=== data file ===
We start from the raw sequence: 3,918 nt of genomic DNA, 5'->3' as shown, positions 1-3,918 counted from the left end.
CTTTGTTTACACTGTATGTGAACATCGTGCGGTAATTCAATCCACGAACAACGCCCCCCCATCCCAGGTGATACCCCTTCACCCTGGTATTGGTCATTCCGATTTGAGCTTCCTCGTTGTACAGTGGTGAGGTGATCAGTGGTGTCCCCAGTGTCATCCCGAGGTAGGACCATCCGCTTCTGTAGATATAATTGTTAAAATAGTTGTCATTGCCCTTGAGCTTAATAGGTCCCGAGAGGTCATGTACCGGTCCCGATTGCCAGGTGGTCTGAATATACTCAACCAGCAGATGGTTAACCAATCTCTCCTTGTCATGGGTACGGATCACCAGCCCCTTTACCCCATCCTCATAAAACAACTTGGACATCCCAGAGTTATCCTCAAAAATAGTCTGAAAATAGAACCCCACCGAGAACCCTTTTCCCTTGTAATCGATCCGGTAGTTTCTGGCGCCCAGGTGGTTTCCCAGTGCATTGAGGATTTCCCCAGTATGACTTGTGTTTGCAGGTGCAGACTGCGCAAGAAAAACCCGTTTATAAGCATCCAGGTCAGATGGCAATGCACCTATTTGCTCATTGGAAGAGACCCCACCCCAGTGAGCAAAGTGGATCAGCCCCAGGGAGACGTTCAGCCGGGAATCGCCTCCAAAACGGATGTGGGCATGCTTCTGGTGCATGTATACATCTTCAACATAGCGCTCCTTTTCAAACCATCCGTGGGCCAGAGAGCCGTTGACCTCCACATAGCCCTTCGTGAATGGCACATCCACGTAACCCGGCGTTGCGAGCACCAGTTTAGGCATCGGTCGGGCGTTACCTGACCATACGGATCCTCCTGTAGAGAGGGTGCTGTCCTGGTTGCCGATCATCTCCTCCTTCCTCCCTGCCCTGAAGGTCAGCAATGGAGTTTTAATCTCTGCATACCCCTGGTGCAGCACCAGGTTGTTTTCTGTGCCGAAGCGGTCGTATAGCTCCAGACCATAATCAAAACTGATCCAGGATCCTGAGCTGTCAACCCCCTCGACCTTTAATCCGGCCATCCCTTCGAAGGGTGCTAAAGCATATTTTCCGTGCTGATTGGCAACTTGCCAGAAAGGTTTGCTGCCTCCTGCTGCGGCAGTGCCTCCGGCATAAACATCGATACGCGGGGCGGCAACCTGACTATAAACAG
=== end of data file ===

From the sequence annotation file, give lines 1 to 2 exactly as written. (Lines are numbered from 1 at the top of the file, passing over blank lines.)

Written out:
We start from the raw sequence: 3,918 nt of genomic DNA, 5'->3' as shown, positions 1-3,918 counted from the left end.
CTTTGTTTACACTGTATGTGAACATCGTGCGGTAATTCAATCCACGAACAACGCCCCCCCATCCCAGGTGATACCCCTTCACCCTGGTATTGGTCATTCCGATTTGAGCTTCCTCGTTGTACAGTGGTGAGGTGATCAGTGGTGTCCCCAGTGTCATCCCGAGGTAGGACCATCCGCTTCTGTAGATATAATTGTTAAAATAGTTGTCATTGCCCTTGAGCTTAATAGGTCCCGAGAGGTCATGTACCGGTCCCGATTGCCAGGTGGTCTGAATATACTCAACCAGCAGATGGTTAACCAATCTCTCCTTGTCATGGGTACGGATCACCAGCCCCTTTACCCCATCCTCATAAAACAACTTGGACATCCCAGAGTTATCCTCAAAAATAGTCTGAAAATAGAACCCCACCGAGAACCCTTTTCCCTTGTAATCGATCCGGTAGTTTCTGGCGCCCAGGTGGTTTCCCAGTGCATTGAGGATTTCCCCAGTATGACTTGTGTTTGCAGGTGCAGACTGCGCAAGAAAAACCCGTTTATAAGCATCCAGGTCAGATGGCAATGCACCTATTTGCTCATTGGAAGAGACCCCACCCCAGTGAGCAAAGTGGATCAGCCCCAGGGAGACGTTCAGCCGGGAATCGCCTCCAAAACGGATGTGGGCATGCTTCTGGTGCATGTATACATCTTCAACATAGCGCTCCTTTTCAAACCATCCGTGGGCCAGAGAGCCGTTGACCTCCACATAGCCCTTCGTGAATGGCACATCCACGTAACCCGGCGTTGCGAGCACCAGTTTAGGCATCGGTCGGGCGTTACCTGACCATACGGATCCTCCTGTAGAGAGGGTGCTGTCCTGGTTGCCGATCATCTCCTCCTTCCTCCCTGCCCTGAAGGTCAGCAATGGAGTTTTAATCTCTGCATACCCCTGGTGCAGCACCAGGTTGTTTTCTGTGCCGAAGCGGTCGTATAGCTCCAGACCATAATCAAAACTGATCCAGGATCCTGAGCTGTCAACCCCCTCGACCTTTAATCCGGCCATCCCTTCGAAGGGTGCTAAAGCATATTTTCCGTGCTGATTGGCAACTTGCCAGAAAGGTTTGCTGCCTCCTGCTGCGGCAGTGCCTCCGGCATAAACATCGATACGCGGGGCGGCAACCTGACTATAAACAG